Turning to Pol Pot's crimes, the New York Times today says that "time cannot erase (his) criminal responsibility." In an editorial, the paper writes that Pol Pot's "murderous rule of Cambodia in the 1970s brought death to about...one out of seven Cambodians. Trying him before an international tribunal would advance justice, promote healing in Cambodia and give pause to any fanatic tempted to follow his example." The paper notes that President Bill Clinton has "ordered (the U.S. government to) help move the 73-year-old former Cambodian leader to a country where he can be tried once he is arrested and (to) prepare the legal groundwork for prosecuting him." It goes on to say: " Pol Pot's eventual destination should be the Netherlands, where the United Nations Security Council could set up an international tribunal to try him, similar to the tribunal now trying war crimes suspects from Bosnia."
But the editorial also says that "one hitch (in setting up such a tribunal) might be a (Security Council) veto by (permanent member) China, which has protected Pol Pot in the past." The paper urges that "China's leaders, seeking a wider role in world affairs, should recognize that further efforts to shield Pol Pot would damage their standing. The uncertainty about China's intentions in this case underscores the need for a permanent and effective international criminal court to try future cases of crimes against humanity."
DIE PRESSE: U.S. forgetting a bit of past history
Austria's daily Die Presse, however, has some doubts about the U.S.'s role in bringing Pol Pot to justice. In an editorial today, the paper asks a series of questions: "Is the United States exceeding its competence? In what court of justice should Pol Pot be tried? Should he be tried at all?" It answers: "Certainly, he should, there's no doubt about that," and goes on to say: "Even the suspicion that (the U.S.) may be playing Rambo to uphold the Cambodian people's rights cannot outweigh the fact that there are one to two million dead for which no-one has yet been called to account." Still, Die Presse adds: "The U.S. may be forgetting a bit of past history: After the murderous regime of the Khmer Rouge was (removed from Phnom Penh) by the Vietnamese in 1979, it was still recognized by the U.S. as the legitimate government of the country for another year. Apparently the East-West conflict, along with hate for the Vietnamese, was then more important than morality."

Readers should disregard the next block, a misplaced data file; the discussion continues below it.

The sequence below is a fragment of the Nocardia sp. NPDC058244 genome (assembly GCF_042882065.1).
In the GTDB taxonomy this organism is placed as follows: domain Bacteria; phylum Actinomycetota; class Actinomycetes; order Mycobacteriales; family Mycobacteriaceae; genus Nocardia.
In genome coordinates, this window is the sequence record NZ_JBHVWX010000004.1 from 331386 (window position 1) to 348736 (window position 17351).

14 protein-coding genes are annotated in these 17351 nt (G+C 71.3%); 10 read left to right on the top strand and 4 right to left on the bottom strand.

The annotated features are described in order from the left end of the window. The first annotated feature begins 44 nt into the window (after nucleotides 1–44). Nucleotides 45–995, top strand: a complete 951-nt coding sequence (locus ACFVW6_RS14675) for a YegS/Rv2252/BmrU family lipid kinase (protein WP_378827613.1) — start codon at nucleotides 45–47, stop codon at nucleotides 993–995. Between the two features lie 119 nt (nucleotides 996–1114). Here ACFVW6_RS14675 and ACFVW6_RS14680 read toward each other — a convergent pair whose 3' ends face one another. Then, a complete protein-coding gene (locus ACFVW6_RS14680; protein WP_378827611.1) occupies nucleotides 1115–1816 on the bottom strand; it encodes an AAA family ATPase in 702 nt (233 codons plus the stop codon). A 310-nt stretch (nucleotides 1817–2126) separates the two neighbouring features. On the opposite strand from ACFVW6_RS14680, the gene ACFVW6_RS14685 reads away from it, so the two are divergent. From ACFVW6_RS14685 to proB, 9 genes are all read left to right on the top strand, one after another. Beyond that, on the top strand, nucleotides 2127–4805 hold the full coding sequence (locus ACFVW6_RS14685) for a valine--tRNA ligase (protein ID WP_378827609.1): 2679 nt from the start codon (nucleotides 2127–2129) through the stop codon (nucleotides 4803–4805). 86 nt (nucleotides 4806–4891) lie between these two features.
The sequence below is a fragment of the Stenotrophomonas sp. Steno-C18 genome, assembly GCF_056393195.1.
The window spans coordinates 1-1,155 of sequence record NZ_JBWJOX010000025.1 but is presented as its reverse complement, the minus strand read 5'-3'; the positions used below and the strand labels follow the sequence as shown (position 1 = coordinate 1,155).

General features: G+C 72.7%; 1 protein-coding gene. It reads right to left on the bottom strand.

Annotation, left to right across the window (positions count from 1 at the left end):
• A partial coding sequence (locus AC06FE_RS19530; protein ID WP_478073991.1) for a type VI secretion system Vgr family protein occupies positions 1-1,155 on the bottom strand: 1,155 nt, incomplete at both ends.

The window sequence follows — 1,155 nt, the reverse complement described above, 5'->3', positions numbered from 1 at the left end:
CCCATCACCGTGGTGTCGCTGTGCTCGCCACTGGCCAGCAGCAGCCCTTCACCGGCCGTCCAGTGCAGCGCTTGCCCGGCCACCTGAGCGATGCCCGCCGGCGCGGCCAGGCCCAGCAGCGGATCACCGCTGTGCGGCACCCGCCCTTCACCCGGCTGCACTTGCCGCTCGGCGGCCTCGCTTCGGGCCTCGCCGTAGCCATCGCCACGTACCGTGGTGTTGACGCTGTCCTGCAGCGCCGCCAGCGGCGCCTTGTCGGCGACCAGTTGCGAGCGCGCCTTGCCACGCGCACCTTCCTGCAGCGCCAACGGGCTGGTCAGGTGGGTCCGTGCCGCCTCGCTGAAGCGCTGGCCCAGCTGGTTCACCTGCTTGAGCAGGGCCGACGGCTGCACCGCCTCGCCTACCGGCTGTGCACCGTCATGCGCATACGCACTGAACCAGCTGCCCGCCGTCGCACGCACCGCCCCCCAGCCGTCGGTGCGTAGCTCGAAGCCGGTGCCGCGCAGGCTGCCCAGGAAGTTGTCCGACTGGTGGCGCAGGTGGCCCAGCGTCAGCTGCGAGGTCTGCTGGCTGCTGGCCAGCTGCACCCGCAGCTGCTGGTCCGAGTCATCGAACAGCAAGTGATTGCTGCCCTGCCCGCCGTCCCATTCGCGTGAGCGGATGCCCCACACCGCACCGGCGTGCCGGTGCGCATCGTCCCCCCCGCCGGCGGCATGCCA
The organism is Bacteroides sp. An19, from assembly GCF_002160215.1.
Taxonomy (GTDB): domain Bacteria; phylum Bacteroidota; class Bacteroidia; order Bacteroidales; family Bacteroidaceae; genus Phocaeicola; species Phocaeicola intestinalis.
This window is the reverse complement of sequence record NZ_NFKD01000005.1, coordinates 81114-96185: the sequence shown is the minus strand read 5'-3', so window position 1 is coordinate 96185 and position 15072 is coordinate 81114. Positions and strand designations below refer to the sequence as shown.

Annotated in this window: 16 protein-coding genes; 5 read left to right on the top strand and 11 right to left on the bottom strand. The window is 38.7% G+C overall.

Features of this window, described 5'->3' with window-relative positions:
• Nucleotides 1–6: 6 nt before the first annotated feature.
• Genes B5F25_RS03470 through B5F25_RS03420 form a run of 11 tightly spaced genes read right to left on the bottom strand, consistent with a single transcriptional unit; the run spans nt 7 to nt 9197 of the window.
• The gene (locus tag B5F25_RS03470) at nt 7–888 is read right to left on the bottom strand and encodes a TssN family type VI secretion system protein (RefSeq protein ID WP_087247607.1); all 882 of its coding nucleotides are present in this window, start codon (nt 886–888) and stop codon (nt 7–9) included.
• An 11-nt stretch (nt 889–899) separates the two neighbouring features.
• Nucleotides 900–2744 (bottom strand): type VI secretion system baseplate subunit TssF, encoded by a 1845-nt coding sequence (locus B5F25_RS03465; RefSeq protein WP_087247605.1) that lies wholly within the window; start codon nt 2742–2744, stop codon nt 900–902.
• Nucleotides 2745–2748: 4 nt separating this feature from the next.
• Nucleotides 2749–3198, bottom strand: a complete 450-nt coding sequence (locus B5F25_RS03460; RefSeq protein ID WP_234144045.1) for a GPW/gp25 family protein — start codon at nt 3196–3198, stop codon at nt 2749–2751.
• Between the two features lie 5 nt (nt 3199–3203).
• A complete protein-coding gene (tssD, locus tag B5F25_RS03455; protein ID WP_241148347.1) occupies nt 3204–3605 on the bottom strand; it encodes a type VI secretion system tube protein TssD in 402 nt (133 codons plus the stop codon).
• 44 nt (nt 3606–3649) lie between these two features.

GLOBE AND MAIL: Why are we skeptical about the whole exercise?
Canada's daily Globe and Mail today is also dubious about Washingtons intervention in the search for Pol Pot. In its editorial, the paper writes: "Pol Pot is still out there, somewhere in the nowhere of jungle between Cambodia and Thailand, and the U.S. government says it wants him....With the Khmer Rouge finally falling apart, capturing the world's greatest living mass murderer may not be all that difficult any more." But then it asks: "So why are we skeptical about the whole exercise?" In response, the paper first says that "rumors of Pol Pot's death or capture have been around for years; last year...it looked like he was about to be turned over to the Americans (who, it should be noted, wanted to pass him along to Canada for safekeeping) but nothing came of it." Next it mentions "some diplomatic wrinkles (with Thailand) that need ironing out (and the possibility that) "veto-holding China, a long-time friend of the Khmer Rouge, may not want (him tried)."
But the Globe and Mail says "that's not really what our skepticism is about." It explains: "Putting Pol Pot on trial, all other things being equal, is hardly a bad idea. But all other things are not equal. Pol Pot is not Cambodia's most important problem....Cambodia is one of the world's poorest countries. It is also one of the most corrupt." The paper's editorial concludes: "Putting Pol Pot on trial...would do precisely nothing for Cambodia's current ills, by obscuring the real source of those problems. Trying Pol Pot is not necessarily a mistaken venture. But it shows all the signs of turning into a deeply misguided one."